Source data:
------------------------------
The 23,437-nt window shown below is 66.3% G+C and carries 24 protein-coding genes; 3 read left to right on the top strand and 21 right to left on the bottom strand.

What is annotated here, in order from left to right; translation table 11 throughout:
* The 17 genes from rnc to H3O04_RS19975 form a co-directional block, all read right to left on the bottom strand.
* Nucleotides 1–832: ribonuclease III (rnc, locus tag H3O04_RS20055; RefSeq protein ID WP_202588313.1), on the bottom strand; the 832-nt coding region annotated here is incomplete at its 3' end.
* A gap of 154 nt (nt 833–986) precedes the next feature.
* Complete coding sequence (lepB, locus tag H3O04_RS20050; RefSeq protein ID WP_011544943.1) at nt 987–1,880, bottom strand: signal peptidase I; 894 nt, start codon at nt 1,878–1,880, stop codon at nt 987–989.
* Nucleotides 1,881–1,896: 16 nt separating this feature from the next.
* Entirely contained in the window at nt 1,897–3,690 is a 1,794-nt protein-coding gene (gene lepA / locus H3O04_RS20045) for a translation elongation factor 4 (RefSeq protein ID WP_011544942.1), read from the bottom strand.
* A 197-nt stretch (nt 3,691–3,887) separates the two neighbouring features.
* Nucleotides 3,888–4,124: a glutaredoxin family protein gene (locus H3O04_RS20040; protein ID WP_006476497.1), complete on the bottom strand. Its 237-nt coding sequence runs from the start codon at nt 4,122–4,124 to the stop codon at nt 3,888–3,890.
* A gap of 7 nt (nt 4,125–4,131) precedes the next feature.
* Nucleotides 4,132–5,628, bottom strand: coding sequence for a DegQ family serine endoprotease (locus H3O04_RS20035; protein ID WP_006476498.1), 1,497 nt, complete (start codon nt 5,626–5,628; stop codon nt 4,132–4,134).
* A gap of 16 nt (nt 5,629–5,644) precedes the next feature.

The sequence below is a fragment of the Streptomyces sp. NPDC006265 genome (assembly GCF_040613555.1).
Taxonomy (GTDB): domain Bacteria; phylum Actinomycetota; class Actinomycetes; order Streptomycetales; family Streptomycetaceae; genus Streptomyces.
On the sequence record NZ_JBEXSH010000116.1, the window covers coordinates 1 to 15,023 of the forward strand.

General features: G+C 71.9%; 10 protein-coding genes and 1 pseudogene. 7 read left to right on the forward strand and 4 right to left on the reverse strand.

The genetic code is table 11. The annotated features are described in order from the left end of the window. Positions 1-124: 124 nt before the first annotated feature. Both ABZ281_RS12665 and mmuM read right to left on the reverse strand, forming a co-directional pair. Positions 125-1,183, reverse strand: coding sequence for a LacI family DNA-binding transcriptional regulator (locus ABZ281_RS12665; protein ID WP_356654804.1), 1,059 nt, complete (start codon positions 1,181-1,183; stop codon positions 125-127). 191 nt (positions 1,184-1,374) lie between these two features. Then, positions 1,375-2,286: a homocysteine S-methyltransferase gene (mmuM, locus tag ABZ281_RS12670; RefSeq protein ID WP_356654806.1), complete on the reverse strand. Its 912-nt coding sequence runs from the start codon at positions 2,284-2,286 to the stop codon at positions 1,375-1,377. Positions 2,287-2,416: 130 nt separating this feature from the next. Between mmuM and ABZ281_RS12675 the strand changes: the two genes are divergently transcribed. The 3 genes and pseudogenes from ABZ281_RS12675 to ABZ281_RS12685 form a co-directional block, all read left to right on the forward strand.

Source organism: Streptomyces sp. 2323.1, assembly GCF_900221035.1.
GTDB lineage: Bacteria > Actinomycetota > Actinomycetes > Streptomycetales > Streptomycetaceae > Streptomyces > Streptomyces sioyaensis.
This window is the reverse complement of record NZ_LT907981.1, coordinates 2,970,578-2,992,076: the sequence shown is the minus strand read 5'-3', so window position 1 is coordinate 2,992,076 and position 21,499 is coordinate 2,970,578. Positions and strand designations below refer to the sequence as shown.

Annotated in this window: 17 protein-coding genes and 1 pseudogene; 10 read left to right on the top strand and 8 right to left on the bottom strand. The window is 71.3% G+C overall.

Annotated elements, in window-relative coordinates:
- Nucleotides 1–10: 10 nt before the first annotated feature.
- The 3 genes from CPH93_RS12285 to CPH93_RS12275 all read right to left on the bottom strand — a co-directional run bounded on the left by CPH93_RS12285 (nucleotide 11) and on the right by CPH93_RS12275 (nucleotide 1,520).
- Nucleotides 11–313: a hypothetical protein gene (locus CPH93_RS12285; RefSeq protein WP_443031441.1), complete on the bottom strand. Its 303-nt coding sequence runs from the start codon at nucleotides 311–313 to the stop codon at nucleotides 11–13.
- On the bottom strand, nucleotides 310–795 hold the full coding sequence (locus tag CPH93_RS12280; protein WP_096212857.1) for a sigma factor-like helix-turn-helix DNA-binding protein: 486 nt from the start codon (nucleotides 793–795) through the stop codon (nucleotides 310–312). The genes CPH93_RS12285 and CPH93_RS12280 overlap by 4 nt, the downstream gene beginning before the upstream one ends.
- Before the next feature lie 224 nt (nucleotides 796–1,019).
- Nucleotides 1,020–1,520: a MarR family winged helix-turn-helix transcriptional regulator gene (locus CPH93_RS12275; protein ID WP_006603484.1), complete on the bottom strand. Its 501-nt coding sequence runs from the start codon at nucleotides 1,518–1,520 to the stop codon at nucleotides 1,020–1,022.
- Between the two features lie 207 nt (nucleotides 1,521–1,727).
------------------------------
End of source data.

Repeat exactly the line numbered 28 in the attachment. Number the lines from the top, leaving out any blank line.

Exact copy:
- Before the next feature lie 224 nt (nucleotides 796–1,019).